There are two ways we can look at trials: we can
    groan or grow.

    We are a spoiled, pampered people in this nation. We complain at the slightest sign of adversity, expecting to be safe and comfortable 24/7. We are told it is our right to pursue happiness. Jesus had a different message:

    In this world you will have trouble. But take heart! I have overcome the world.” (John 16:33b)

    That’s a promise—we will have trouble! As I’ve often remarked, I’m among the wealthiest 1% on the planet (not the USA, but the world!). You may be, too. Regardless of who you are or where you were born, you will encounter troubles because this world is broken and filled with sin.

    We will have trouble, but don’t miss the second promise: Emmanuel—God with us. He is always with us…and He has overcome the world.

    I’m both challenged and encouraged by these words from the book of Romans:

    He was delivered over to death for our sins and was raised to life for our justification. (Romans 4:25)

    Therefore, since we have been justified
    through faith, we have peace with God through our Lord Jesus Christ, through whom we have gained access by faith into this grace in which we now stand. And we boast in the hope of the glory of God. Not only so, but we also glory in our sufferings, because we know that suffering produces perseverance; perseverance, character; and character, hope. And hope does not put us to shame, because God’s love has been poured out into our hearts through the Holy Spirit, who has been given to us. (Romans 5:1-5)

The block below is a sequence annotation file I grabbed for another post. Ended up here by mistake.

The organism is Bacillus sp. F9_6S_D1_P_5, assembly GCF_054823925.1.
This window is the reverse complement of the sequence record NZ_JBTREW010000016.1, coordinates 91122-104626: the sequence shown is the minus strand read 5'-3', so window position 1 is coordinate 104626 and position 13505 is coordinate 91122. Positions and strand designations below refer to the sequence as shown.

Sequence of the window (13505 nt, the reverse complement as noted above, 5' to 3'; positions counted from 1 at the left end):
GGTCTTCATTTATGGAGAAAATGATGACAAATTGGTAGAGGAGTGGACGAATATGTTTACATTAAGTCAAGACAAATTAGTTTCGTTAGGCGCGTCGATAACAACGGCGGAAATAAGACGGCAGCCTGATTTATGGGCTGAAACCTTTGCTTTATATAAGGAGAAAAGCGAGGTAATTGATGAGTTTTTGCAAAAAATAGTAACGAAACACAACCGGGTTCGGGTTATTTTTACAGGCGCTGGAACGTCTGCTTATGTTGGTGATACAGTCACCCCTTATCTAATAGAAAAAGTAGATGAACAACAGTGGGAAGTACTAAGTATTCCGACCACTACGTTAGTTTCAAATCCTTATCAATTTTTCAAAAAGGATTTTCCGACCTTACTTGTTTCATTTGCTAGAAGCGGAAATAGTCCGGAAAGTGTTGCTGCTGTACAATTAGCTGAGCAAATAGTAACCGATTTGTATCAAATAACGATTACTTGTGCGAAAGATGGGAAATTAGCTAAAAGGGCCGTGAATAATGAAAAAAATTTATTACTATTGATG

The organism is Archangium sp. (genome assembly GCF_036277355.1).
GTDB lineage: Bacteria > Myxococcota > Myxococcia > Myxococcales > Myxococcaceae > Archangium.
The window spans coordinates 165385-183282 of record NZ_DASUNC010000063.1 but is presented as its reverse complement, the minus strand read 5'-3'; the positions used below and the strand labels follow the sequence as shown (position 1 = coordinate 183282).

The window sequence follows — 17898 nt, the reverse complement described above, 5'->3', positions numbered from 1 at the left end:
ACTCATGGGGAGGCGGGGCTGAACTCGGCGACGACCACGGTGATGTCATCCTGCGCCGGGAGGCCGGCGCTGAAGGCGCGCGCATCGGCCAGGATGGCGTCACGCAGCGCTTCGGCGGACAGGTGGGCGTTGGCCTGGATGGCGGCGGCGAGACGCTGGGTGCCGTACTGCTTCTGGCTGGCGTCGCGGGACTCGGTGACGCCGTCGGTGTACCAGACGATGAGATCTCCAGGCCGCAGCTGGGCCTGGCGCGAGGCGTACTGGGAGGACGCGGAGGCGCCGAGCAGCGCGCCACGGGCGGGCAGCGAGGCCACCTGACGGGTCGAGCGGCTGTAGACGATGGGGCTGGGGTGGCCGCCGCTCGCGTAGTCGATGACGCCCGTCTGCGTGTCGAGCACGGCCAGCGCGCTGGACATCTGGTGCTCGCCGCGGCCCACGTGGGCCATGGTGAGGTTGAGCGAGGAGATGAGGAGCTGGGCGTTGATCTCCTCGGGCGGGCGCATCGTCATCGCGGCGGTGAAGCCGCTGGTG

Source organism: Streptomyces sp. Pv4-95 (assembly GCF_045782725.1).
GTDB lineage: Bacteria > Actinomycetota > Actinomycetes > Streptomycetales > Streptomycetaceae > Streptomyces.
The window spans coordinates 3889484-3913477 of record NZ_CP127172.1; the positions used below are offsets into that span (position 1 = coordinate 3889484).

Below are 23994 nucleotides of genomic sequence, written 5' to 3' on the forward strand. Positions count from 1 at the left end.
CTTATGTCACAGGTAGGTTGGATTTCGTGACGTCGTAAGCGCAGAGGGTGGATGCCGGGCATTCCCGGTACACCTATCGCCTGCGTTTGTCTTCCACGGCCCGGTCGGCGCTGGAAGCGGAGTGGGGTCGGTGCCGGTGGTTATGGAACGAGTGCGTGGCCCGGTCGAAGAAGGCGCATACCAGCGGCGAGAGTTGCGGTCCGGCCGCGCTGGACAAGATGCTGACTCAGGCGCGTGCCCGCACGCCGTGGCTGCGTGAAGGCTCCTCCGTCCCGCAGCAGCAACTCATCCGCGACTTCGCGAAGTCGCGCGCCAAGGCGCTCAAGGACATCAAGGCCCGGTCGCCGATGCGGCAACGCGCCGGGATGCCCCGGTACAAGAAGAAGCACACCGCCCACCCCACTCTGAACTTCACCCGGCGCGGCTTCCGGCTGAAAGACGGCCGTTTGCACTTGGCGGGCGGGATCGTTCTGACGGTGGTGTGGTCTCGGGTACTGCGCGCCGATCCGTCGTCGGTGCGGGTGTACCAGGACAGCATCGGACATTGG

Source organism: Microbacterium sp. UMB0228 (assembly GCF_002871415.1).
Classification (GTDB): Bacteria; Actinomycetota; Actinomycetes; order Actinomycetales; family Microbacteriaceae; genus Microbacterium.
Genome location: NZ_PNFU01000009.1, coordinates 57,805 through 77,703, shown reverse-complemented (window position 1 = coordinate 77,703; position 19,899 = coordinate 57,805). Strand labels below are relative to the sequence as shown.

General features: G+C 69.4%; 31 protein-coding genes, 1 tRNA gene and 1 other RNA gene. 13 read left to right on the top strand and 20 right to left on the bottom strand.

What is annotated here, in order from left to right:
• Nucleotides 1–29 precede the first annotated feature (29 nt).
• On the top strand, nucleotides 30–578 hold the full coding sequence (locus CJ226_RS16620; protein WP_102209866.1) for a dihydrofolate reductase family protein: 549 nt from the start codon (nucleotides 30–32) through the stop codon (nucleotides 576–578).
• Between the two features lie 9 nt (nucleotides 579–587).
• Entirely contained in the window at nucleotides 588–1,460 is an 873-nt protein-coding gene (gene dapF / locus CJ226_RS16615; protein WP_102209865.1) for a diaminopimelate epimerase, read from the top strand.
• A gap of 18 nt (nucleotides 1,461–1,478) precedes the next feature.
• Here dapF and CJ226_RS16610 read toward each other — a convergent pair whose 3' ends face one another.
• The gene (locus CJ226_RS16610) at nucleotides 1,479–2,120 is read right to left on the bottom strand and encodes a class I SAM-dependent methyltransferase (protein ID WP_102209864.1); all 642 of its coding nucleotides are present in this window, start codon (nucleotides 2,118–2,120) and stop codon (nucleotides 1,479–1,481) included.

Recently I heard the incredible testimony of former mobster Michael Franzese. He said he has experienced every conceivable emotion but one is far worse than the others—hopelessness.

    It seems odd that suffering would lead to hope, but that’s often the result.

    I’ve been amazed at one recent amputee and her attitude of gratitude for a surgery that took her leg ( If she can be grateful…

    During these final days of Christmas chaos I encourage you to count your blessings and seek God’s will and purposes in your sufferings and stress. Every day is filled with things that we can complain about and things we can celebrate. God is still sovereign and in control. He is still on the throne. Mary persevered through much because she continually trusted God rather than feeling sorry for herself. The journey to Bethlehem is but one small example of the things she endured for the purpose of bringing honor and glory to God.

    "Sometimes we think to ourselves, “I’m being obedient, so why aren’t things going better?” We face discomfort or inconvenience and immediately think either that we have misread God’s will or that God has made a mistake. But watch this quiet couple as they head toward Bethlehem. God did not soften Joseph’s bumpy road, but strengthened him. God did not provide a luxurious inn for Joseph and Mary, but brought his Son into the world in humble surroundings. When we do God’s will, we are not guaranteed comfort and convenience. But we are promised that everything, even discomfort and inconvenience, has meaning in God’s plan. He will guide you and provide all you need. Like Joseph, live each day by faith, trusting that God is in charge."

    - Life Application Study Bible, Luke 2:4-5

    May God be glorified in not only our praise and worship in the midst of blessings but also the way in which we suffer and persevere. This world is temporary and the best is yet to come.

    For Further Study

    The Real Mary by Scot McKnight

    You can listen to this message and others at the Scio podcast here. You can also subscribe to our podcast here.